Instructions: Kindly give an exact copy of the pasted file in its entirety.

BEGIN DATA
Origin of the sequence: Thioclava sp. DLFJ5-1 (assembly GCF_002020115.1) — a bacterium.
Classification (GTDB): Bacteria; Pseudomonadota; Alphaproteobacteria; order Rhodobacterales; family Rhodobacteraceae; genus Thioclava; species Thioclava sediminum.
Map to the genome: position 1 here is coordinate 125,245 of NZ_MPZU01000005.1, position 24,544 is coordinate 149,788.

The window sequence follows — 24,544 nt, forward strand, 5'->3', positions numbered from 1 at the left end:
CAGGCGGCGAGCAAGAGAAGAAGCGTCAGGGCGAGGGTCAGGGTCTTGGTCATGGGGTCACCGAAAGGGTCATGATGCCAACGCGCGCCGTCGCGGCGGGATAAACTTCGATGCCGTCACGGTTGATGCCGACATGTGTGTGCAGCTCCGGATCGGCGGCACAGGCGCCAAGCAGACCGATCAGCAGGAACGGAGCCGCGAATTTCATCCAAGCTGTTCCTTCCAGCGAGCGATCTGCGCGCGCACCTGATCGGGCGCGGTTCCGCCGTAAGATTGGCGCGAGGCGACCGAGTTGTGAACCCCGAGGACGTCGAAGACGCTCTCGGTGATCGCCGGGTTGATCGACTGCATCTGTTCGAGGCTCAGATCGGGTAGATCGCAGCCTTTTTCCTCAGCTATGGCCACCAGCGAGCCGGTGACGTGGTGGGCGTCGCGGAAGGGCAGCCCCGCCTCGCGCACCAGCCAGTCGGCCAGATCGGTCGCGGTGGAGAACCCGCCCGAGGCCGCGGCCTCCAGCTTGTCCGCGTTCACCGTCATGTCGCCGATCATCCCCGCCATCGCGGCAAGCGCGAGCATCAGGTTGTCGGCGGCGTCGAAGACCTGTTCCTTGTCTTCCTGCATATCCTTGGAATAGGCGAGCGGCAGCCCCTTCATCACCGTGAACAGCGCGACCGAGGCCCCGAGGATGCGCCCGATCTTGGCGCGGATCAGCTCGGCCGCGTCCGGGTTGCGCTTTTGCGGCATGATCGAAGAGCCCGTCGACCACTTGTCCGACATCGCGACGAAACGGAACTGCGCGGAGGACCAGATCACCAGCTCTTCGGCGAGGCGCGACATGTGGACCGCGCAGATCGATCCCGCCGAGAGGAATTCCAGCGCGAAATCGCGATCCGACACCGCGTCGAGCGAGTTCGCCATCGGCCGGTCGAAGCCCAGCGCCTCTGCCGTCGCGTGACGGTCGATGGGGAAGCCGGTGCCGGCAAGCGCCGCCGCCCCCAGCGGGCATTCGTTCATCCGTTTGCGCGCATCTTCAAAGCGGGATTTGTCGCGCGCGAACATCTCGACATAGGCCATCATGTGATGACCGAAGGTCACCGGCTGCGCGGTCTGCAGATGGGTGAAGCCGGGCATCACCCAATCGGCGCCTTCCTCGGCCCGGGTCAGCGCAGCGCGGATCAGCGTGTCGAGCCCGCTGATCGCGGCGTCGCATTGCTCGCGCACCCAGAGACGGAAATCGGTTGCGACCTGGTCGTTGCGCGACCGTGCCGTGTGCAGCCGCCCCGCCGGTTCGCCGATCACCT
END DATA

Origin of the sequence: Thioclava sp. DLFJ5-1 (assembly GCF_002020115.1) — a bacterium.
Classification (GTDB): Bacteria; Pseudomonadota; Alphaproteobacteria; order Rhodobacterales; family Rhodobacteraceae; genus Thioclava; species Thioclava sediminum.
Map to the genome: position 1 here is coordinate 125,245 of NZ_MPZU01000005.1, position 24,544 is coordinate 149,788.

The window sequence follows — 24,544 nt, forward strand, 5'->3', positions numbered from 1 at the left end:
CAGGCGGCGAGCAAGAGAAGAAGCGTCAGGGCGAGGGTCAGGGTCTTGGTCATGGGGTCACCGAAAGGGTCATGATGCCAACGCGCGCCGTCGCGGCGGGATAAACTTCGATGCCGTCACGGTTGATGCCGACATGTGTGTGCAGCTCCGGATCGGCGGCACAGGCGCCAAGCAGACCGATCAGCAGGAACGGAGCCGCGAATTTCATCCAAGCTGTTCCTTCCAGCGAGCGATCTGCGCGCGCACCTGATCGGGCGCGGTTCCGCCGTAAGATTGGCGCGAGGCGACCGAGTTGTGAACCCCGAGGACGTCGAAGACGCTCTCGGTGATCGCCGGGTTGATCGACTGCATCTGTTCGAGGCTCAGATCGGGTAGATCGCAGCCTTTTTCCTCAGCTATGGCCACCAGCGAGCCGGTGACGTGGTGGGCGTCGCGGAAGGGCAGCCCCGCCTCGCGCACCAGCCAGTCGGCCAGATCGGTCGCGGTGGAGAACCCGCCCGAGGCCGCGGCCTCCAGCTTGTCCGCGTTCACCGTCATGTCGCCGATCATCCCCGCCATCGCGGCAAGCGCGAGCATCAGGTTGTCGGCGGCGTCGAAGACCTGTTCCTTGTCTTCCTGCATATCCTTGGAATAGGCGAGCGGCAGCCCCTTCATCACCGTGAACAGCGCGACCGAGGCCCCGAGGATGCGCCCGATCTTGGCGCGGATCAGCTCGGCCGCGTCCGGGTTGCGCTTTTGCGGCATGATCGAAGAGCCCGTCGACCACTTGTCCGACATCGCGACGAAACGGAACTGCGCGGAGGACCAGATCACCAGCTCTTCGGCGAGGCGCGACATGTGGACCGCGCAGATCGATCCCGCCGAGAGGAATTCCAGCGCGAAATCGCGATCCGACACCGCGTCGAGCGAGTTCGCCATCGGCCGGTCGAAGCCCAGCGCCTCTGCCGTCGCGTGACGGTCGATGGGGAAGCCGGTGCCGGCAAGCGCCGCCGCCCCCAGCGGGCATTCGTTCATCCGTTTGCGCGCATCTTCAAAGCGGGATTTGTCGCGCGCGAACATCTCGACATAGGCCATCATGTGATGACCGAAGGTCACCGGCTGCGCGGTCTGCAGATGGGTGAAGCCGGGCATCACCCAATCGGCGCCTTCCTCGGCCCGGGTCAGCGCAGCGCGGATCAGCGTGTCGAGCCCGCTGATCGCGGCGTCGCATTGCTCGCGCACCCAGAGACGGAAATCGGTTGCGACCTGGTCGTTGCGCGACCGTGCCGTGTGCAGCCGCCCCGCCGGTTCGCCGATCACCT